Mature man getting his hearing checked during the pandemic.

Typically, you don’t mind wearing a mask (or sometimes even two) when you leave your house. Occasionally, though, you have a tough time hearing conversations. When you go to the grocery store or doctor’s appointment, the voices of cashiers and receptionists are muffled, even distorted. Sometimes, you can’t make out anything that’s being said. They’re also wearing masks, obviously. Our face coverings aren’t really at fault, however. It may be your hearing that’s the problem. Or, to say it differently: those muffled voices you’re hearing during the pandemic may be exposing your hearing loss.

Masks Muffle The Human Voice

Most quality masks are designed to stop the spread of airborne particles or water droplets. The majority of evidence points to airborne water droplets as a contributing factor in the instance of COVID-19 so that’s very useful (even though the science regarding the spread is still being conducted, so all findings are in early stages). Limiting and stopping COVID-19, as a result, has been proven really effective by wearing masks.

But masks clearly can block the movement of sound waves. Masks can slightly muffle the human voice. It’s not really a big problem for most individuals. But if you suffer from hearing loss and muffled voices are suddenly all around you, it might be hard for you to make out anything being said.

Hearing Loss Makes Your Brain Work Harder

But your trouble understanding people wearing masks probably isn’t simply because voices are muffled. There’s more going on than that. The thing is, the brain is, to some extent, skilled at compensating for fluctuations in sound quality.

Even if you can’t hear what’s happening, your brain will put the situation into context and use that information to interpret what’s being said. Body language, facial expressions, even lip movements are all synthesized by your brain automatically to help you compensate for what you can’t hear.

Many of these visual clues are concealed when someone is wearing a mask. You can’t see the shape of someone’s lips or the alignment of the mouth. You don’t even know if they are frowning or smiling.

Mental Fatigue

Your brain has a really hard time attempting to translate what’s being said without that added visual information. That means you’re more likely to hear nothing but mumbles. Even if your brain can, somehow, make sense of what was said, your brain will get tired.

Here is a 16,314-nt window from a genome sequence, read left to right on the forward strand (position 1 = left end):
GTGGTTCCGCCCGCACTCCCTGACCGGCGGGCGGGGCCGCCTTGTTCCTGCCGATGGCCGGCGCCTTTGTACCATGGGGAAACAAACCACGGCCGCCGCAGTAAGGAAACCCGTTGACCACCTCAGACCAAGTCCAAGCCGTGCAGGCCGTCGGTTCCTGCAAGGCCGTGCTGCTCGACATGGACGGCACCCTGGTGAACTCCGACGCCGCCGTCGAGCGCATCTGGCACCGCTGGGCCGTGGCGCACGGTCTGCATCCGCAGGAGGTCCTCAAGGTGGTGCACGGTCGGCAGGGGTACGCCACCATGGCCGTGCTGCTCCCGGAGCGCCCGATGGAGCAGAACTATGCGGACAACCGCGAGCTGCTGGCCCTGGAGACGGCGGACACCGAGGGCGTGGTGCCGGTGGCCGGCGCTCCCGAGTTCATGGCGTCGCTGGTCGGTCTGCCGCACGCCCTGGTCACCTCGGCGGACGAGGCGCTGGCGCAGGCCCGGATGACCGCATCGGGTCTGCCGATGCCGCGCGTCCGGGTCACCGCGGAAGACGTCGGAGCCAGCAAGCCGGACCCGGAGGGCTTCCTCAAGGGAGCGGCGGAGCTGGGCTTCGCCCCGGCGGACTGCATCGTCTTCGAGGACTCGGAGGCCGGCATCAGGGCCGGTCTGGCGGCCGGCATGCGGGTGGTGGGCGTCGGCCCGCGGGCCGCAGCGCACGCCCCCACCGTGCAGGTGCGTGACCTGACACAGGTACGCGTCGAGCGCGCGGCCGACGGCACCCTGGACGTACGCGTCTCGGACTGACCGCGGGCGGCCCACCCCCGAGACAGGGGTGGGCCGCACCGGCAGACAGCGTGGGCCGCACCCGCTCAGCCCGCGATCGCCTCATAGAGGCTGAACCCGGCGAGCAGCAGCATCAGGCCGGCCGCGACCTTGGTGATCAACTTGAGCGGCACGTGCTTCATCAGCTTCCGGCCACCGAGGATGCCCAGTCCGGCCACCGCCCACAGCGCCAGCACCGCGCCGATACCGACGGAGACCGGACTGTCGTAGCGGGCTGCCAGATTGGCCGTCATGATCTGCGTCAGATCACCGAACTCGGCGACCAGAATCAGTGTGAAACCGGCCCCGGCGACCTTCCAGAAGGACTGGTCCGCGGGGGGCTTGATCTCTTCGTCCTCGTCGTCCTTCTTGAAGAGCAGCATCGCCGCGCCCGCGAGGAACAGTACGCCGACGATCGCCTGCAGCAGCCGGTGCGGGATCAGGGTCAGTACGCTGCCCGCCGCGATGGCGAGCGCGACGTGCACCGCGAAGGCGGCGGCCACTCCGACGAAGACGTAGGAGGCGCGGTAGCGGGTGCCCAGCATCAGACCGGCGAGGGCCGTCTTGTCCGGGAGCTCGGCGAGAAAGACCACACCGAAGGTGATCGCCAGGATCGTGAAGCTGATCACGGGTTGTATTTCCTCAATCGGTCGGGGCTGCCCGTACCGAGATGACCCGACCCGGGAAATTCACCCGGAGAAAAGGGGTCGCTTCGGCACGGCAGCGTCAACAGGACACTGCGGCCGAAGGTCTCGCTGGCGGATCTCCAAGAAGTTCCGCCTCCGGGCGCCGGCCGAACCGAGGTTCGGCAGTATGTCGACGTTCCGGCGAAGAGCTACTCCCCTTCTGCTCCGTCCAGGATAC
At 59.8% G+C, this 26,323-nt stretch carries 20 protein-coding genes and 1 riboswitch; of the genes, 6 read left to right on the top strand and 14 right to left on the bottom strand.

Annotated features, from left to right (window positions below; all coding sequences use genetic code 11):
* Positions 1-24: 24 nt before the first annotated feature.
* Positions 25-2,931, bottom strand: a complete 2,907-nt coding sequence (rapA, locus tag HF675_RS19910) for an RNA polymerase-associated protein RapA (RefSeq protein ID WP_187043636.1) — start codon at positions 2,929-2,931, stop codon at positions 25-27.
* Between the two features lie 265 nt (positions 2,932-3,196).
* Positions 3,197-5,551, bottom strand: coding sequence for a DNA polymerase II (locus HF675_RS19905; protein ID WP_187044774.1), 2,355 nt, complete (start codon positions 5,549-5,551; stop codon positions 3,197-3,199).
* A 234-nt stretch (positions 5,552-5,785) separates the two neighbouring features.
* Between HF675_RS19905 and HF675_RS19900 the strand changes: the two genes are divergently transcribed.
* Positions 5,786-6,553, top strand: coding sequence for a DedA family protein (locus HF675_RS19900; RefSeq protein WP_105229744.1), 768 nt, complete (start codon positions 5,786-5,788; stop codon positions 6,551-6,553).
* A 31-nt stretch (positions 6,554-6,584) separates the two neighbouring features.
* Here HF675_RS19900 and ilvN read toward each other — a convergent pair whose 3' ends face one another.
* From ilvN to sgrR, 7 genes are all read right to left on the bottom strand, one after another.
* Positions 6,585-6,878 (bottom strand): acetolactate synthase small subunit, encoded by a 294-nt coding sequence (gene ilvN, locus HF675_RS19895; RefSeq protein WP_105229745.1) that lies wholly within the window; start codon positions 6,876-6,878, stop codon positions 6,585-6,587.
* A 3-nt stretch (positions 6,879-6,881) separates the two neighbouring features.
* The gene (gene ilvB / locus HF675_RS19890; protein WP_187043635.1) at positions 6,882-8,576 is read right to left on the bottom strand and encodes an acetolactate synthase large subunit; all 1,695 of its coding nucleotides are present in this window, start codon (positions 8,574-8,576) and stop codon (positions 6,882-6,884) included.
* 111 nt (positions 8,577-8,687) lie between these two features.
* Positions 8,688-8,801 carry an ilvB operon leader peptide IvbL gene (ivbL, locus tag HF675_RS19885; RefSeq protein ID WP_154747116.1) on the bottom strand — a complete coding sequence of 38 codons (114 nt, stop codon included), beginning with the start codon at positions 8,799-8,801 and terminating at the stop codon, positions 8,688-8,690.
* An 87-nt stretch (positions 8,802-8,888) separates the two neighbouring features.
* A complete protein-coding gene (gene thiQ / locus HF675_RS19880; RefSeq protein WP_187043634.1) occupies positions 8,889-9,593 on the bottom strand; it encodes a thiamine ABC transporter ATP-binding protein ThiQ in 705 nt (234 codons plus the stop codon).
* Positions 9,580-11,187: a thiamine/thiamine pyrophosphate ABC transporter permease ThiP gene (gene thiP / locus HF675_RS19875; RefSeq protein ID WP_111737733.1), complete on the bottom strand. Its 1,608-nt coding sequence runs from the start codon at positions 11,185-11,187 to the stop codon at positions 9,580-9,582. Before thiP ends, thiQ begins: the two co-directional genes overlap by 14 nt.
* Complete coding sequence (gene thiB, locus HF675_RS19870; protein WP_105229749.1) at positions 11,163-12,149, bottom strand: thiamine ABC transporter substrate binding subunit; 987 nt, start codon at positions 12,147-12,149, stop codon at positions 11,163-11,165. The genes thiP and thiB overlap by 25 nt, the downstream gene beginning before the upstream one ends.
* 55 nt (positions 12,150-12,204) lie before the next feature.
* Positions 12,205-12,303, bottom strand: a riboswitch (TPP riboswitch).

The exhaustion of a brain trying to continually compensate, under normal circumstances, can cause loss of memory and irritability. With masks on, your brain will become even more exhausted (it’s important to remember masks are essential protection, so keep them on).

Hearing Solutions

These issues are being brought to your attention and hearing loss is being exposed by the pandemic. Hearing loss typically advances gradually over time and might not have been noticed in different circumstances. When your hearing initially begins to diminish, you may dismiss the symptoms and turn up the volume on the television (you might not even detect this taking place).

That’s why it’s important to visit us on a regular basis. We can identify early hearing loss, often before you even notice it, because of the screenings we perform.

This is particularly true for anyone presently having difficulty comprehending conversations through a mask. We can help you find solutions to help you get through a masked world. For instance, hearing aids can help you get back a lot of your functional hearing range and can provide other significant benefits. Hearing aids will make it much easier to hear, and comprehend the voices behind the masks.

Keep Your Mask on

It’s important to remember to wear your mask even as the pandemic exposes hearing loss. Masks save lives and are often mandated. One of the issues with muffled voices is that people may be tempted to remove their masks, and that’s the last thing we should be doing.

So schedule an appointment with us, wear your hearing aid, and leave your mask on. These initiatives will ultimately enhance your quality of life, and help keep you safe, as well.

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The site information is for educational and informational purposes only and does not constitute medical advice. To receive personalized advice or treatment, schedule an appointment.
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